|Publication number||US5918739 A|
|Application number||US 09/083,655|
|Publication date||Jul 6, 1999|
|Filing date||May 23, 1998|
|Priority date||May 23, 1998|
|Publication number||083655, 09083655, US 5918739 A, US 5918739A, US-A-5918739, US5918739 A, US5918739A|
|Inventors||Richard M. Bilof, James R. Wingfield|
|Original Assignee||Bilof; Richard M., Wingfield; James R.|
|Export Citation||BiBTeX, EndNote, RefMan|
|Patent Citations (6), Referenced by (26), Classifications (8), Legal Events (4)|
|External Links: USPTO, USPTO Assignment, Espacenet|
This invention relates to container level indicators and more particularly to level indicators for disposable medical sharps containers.
Diagnostic and therapeutic medical procedures routinely involve the need to penetrate the patient's tissues with a sharp needle, syringe or lancet, commonly called sharps, through which medicines are injected and/or specimens are withdrawn or extracted for analysis. This practice has the potential to expose medical personnel to various biological hazards. The primary hazard and an important component of the risk associated with this procedure is an unintended secondary stick. This problem has been well documented by health care professionals.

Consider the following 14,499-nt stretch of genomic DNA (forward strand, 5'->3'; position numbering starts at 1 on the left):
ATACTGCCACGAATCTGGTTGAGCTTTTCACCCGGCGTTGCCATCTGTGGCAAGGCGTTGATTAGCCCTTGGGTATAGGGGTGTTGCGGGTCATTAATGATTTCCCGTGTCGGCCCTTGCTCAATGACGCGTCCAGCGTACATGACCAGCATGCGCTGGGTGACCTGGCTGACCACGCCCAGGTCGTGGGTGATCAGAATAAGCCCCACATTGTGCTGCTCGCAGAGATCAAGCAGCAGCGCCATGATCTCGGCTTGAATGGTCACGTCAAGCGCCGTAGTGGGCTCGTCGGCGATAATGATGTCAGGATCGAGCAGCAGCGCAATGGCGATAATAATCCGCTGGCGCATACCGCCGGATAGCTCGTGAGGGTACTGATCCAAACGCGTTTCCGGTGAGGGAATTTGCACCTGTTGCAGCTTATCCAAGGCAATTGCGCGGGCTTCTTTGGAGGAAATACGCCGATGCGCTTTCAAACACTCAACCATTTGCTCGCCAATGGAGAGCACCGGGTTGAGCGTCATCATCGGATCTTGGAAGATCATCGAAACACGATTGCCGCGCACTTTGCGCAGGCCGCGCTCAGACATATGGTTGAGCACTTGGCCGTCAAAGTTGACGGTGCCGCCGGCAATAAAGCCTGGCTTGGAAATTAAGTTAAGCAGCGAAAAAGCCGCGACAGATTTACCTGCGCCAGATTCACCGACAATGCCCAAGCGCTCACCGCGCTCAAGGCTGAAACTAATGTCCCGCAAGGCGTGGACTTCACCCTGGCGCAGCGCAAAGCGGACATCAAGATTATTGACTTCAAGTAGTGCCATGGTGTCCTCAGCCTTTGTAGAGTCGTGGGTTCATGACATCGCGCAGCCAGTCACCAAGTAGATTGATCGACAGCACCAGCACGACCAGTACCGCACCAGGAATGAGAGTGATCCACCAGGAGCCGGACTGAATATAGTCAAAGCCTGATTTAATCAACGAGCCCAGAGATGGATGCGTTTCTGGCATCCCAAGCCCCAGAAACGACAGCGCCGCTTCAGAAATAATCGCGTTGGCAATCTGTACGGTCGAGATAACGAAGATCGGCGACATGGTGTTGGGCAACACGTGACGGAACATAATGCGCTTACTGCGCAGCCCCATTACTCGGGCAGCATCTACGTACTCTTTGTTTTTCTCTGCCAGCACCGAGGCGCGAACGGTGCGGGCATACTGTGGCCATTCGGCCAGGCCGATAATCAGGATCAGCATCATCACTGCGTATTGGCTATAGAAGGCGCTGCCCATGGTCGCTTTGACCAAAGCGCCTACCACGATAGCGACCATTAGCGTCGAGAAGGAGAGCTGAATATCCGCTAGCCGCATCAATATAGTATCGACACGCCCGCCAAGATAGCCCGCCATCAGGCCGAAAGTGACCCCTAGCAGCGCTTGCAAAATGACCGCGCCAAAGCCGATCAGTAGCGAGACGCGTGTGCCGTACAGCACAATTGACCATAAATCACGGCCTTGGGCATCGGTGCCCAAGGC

While there are factors which are not entirely under the control of the health care provider, such as an agitated patient, secondary sticks are most often the result of lapses of procedural control. The opportunity for mishandling to occur is increased the longer the sharp needle, or lancet point is exposed. For this reason, a sharps disposable container (SDC) has become an important element in a safety strategy which seeks to minimize the exposure time by proximate location and protecting personnel from needle sticks during subsequent handling.
SDCs have evolved to their present form as a result of certain design considerations. These included: unimpeded access for the largest syringes and needles; sufficient size to accommodate a sufficient volume of material to avoid frequent replacement; and visibility of the contents of the container to permit an assessment of their level. Because of different emphasis of these use factor requirements in the hospital setting, there is no single design which is generally accepted as best for all circumstances of use.